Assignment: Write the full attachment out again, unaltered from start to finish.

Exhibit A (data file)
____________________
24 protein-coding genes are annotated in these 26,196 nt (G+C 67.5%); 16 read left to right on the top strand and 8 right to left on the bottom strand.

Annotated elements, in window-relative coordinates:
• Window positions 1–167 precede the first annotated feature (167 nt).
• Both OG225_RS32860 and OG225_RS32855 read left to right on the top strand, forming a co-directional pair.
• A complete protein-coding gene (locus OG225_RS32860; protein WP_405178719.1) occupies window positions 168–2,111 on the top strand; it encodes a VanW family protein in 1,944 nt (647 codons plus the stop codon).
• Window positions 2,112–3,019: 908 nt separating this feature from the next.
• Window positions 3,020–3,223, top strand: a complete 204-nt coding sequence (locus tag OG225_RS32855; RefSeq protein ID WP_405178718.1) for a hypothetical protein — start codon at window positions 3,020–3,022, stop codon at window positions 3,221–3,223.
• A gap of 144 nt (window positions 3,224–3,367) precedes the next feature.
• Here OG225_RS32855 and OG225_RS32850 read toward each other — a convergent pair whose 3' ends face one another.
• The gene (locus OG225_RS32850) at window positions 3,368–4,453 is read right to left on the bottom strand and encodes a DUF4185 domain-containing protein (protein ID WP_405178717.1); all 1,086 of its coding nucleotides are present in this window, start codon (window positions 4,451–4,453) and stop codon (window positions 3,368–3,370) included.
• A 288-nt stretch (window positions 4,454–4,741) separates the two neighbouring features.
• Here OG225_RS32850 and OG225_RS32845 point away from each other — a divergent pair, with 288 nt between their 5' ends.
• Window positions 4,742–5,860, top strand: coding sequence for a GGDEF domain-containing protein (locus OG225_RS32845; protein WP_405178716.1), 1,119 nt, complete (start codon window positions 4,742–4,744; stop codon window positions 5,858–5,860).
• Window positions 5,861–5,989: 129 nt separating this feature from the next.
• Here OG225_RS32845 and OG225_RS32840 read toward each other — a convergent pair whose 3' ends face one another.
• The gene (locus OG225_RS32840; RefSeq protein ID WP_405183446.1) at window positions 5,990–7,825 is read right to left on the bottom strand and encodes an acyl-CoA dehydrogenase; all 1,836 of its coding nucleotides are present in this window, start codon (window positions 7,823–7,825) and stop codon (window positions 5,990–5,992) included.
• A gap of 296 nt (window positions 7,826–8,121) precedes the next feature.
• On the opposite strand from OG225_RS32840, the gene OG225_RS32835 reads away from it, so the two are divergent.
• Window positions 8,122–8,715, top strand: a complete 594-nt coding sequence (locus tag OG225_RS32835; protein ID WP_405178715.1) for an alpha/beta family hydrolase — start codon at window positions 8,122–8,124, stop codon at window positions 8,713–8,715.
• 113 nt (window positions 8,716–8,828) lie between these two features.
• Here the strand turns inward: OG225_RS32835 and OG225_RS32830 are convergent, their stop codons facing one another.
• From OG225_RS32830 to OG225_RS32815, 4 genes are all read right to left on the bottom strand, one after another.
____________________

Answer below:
24 protein-coding genes are annotated in these 26,196 nt (G+C 67.5%); 16 read left to right on the top strand and 8 right to left on the bottom strand.

Annotated elements, in window-relative coordinates:
• Window positions 1–167 precede the first annotated feature (167 nt).
• Both OG225_RS32860 and OG225_RS32855 read left to right on the top strand, forming a co-directional pair.
• A complete protein-coding gene (locus OG225_RS32860; protein WP_405178719.1) occupies window positions 168–2,111 on the top strand; it encodes a VanW family protein in 1,944 nt (647 codons plus the stop codon).
• Window positions 2,112–3,019: 908 nt separating this feature from the next.
• Window positions 3,020–3,223, top strand: a complete 204-nt coding sequence (locus tag OG225_RS32855; RefSeq protein ID WP_405178718.1) for a hypothetical protein — start codon at window positions 3,020–3,022, stop codon at window positions 3,221–3,223.
• A gap of 144 nt (window positions 3,224–3,367) precedes the next feature.
• Here OG225_RS32855 and OG225_RS32850 read toward each other — a convergent pair whose 3' ends face one another.
• The gene (locus OG225_RS32850) at window positions 3,368–4,453 is read right to left on the bottom strand and encodes a DUF4185 domain-containing protein (protein ID WP_405178717.1); all 1,086 of its coding nucleotides are present in this window, start codon (window positions 4,451–4,453) and stop codon (window positions 3,368–3,370) included.
• A 288-nt stretch (window positions 4,454–4,741) separates the two neighbouring features.
• Here OG225_RS32850 and OG225_RS32845 point away from each other — a divergent pair, with 288 nt between their 5' ends.
• Window positions 4,742–5,860, top strand: coding sequence for a GGDEF domain-containing protein (locus OG225_RS32845; protein WP_405178716.1), 1,119 nt, complete (start codon window positions 4,742–4,744; stop codon window positions 5,858–5,860).
• Window positions 5,861–5,989: 129 nt separating this feature from the next.
• Here OG225_RS32845 and OG225_RS32840 read toward each other — a convergent pair whose 3' ends face one another.
• The gene (locus OG225_RS32840; RefSeq protein ID WP_405183446.1) at window positions 5,990–7,825 is read right to left on the bottom strand and encodes an acyl-CoA dehydrogenase; all 1,836 of its coding nucleotides are present in this window, start codon (window positions 7,823–7,825) and stop codon (window positions 5,990–5,992) included.
• A gap of 296 nt (window positions 7,826–8,121) precedes the next feature.
• On the opposite strand from OG225_RS32840, the gene OG225_RS32835 reads away from it, so the two are divergent.
• Window positions 8,122–8,715, top strand: a complete 594-nt coding sequence (locus tag OG225_RS32835; protein ID WP_405178715.1) for an alpha/beta family hydrolase — start codon at window positions 8,122–8,124, stop codon at window positions 8,713–8,715.
• 113 nt (window positions 8,716–8,828) lie between these two features.
• Here the strand turns inward: OG225_RS32835 and OG225_RS32830 are convergent, their stop codons facing one another.
• From OG225_RS32830 to OG225_RS32815, 4 genes are all read right to left on the bottom strand, one after another.